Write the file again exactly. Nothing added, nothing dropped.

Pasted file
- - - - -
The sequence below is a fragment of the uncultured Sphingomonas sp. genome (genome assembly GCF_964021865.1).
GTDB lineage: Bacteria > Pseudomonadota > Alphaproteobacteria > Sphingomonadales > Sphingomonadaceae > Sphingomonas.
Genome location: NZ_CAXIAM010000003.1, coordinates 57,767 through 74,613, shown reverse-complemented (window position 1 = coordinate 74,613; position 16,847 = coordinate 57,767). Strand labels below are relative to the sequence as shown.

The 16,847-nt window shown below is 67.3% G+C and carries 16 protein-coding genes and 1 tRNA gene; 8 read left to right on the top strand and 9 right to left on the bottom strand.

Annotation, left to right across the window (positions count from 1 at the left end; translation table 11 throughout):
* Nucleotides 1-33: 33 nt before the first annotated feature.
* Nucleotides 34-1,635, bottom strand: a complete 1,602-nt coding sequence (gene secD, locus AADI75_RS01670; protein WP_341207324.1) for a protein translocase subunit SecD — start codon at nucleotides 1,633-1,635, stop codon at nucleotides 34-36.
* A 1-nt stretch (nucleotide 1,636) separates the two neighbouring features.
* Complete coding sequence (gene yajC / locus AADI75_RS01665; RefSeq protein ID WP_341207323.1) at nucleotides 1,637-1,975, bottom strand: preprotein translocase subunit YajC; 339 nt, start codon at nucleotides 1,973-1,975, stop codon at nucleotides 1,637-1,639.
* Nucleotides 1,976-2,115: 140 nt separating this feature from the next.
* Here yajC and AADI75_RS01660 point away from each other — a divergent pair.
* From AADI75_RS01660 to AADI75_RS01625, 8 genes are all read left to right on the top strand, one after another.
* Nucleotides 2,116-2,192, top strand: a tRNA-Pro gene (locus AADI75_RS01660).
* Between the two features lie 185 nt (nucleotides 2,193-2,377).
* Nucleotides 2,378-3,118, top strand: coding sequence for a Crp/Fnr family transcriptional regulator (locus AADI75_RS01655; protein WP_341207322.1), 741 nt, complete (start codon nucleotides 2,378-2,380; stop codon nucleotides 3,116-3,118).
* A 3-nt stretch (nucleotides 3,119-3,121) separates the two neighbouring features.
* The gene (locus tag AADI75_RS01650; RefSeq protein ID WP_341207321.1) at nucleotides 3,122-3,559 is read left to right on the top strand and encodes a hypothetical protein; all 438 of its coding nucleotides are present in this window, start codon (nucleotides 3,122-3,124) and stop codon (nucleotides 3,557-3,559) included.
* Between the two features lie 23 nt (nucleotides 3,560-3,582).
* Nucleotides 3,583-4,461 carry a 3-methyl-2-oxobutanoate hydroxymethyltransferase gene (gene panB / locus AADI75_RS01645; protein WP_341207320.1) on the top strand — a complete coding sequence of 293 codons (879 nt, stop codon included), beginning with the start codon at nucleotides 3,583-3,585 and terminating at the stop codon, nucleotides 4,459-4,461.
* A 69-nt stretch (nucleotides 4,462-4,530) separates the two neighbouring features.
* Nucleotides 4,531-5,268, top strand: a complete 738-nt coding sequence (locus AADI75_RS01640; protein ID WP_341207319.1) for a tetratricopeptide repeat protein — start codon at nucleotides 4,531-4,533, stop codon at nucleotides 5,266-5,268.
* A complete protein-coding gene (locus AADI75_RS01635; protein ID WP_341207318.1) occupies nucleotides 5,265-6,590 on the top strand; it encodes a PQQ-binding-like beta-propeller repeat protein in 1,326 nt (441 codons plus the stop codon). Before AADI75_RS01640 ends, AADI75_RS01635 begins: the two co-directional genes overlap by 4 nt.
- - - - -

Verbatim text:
The sequence below is a fragment of the uncultured Sphingomonas sp. genome (genome assembly GCF_964021865.1).
GTDB lineage: Bacteria > Pseudomonadota > Alphaproteobacteria > Sphingomonadales > Sphingomonadaceae > Sphingomonas.
Genome location: NZ_CAXIAM010000003.1, coordinates 57,767 through 74,613, shown reverse-complemented (window position 1 = coordinate 74,613; position 16,847 = coordinate 57,767). Strand labels below are relative to the sequence as shown.

The 16,847-nt window shown below is 67.3% G+C and carries 16 protein-coding genes and 1 tRNA gene; 8 read left to right on the top strand and 9 right to left on the bottom strand.

Annotation, left to right across the window (positions count from 1 at the left end; translation table 11 throughout):
* Nucleotides 1-33: 33 nt before the first annotated feature.
* Nucleotides 34-1,635, bottom strand: a complete 1,602-nt coding sequence (gene secD, locus AADI75_RS01670; protein WP_341207324.1) for a protein translocase subunit SecD — start codon at nucleotides 1,633-1,635, stop codon at nucleotides 34-36.
* A 1-nt stretch (nucleotide 1,636) separates the two neighbouring features.
* Complete coding sequence (gene yajC / locus AADI75_RS01665; RefSeq protein ID WP_341207323.1) at nucleotides 1,637-1,975, bottom strand: preprotein translocase subunit YajC; 339 nt, start codon at nucleotides 1,973-1,975, stop codon at nucleotides 1,637-1,639.
* Nucleotides 1,976-2,115: 140 nt separating this feature from the next.
* Here yajC and AADI75_RS01660 point away from each other — a divergent pair.
* From AADI75_RS01660 to AADI75_RS01625, 8 genes are all read left to right on the top strand, one after another.
* Nucleotides 2,116-2,192, top strand: a tRNA-Pro gene (locus AADI75_RS01660).
* Between the two features lie 185 nt (nucleotides 2,193-2,377).
* Nucleotides 2,378-3,118, top strand: coding sequence for a Crp/Fnr family transcriptional regulator (locus AADI75_RS01655; protein WP_341207322.1), 741 nt, complete (start codon nucleotides 2,378-2,380; stop codon nucleotides 3,116-3,118).
* A 3-nt stretch (nucleotides 3,119-3,121) separates the two neighbouring features.
* The gene (locus tag AADI75_RS01650; RefSeq protein ID WP_341207321.1) at nucleotides 3,122-3,559 is read left to right on the top strand and encodes a hypothetical protein; all 438 of its coding nucleotides are present in this window, start codon (nucleotides 3,122-3,124) and stop codon (nucleotides 3,557-3,559) included.
* Between the two features lie 23 nt (nucleotides 3,560-3,582).
* Nucleotides 3,583-4,461 carry a 3-methyl-2-oxobutanoate hydroxymethyltransferase gene (gene panB / locus AADI75_RS01645; protein WP_341207320.1) on the top strand — a complete coding sequence of 293 codons (879 nt, stop codon included), beginning with the start codon at nucleotides 3,583-3,585 and terminating at the stop codon, nucleotides 4,459-4,461.
* A 69-nt stretch (nucleotides 4,462-4,530) separates the two neighbouring features.
* Nucleotides 4,531-5,268, top strand: a complete 738-nt coding sequence (locus AADI75_RS01640; protein ID WP_341207319.1) for a tetratricopeptide repeat protein — start codon at nucleotides 4,531-4,533, stop codon at nucleotides 5,266-5,268.
* A complete protein-coding gene (locus AADI75_RS01635; protein ID WP_341207318.1) occupies nucleotides 5,265-6,590 on the top strand; it encodes a PQQ-binding-like beta-propeller repeat protein in 1,326 nt (441 codons plus the stop codon). Before AADI75_RS01640 ends, AADI75_RS01635 begins: the two co-directional genes overlap by 4 nt.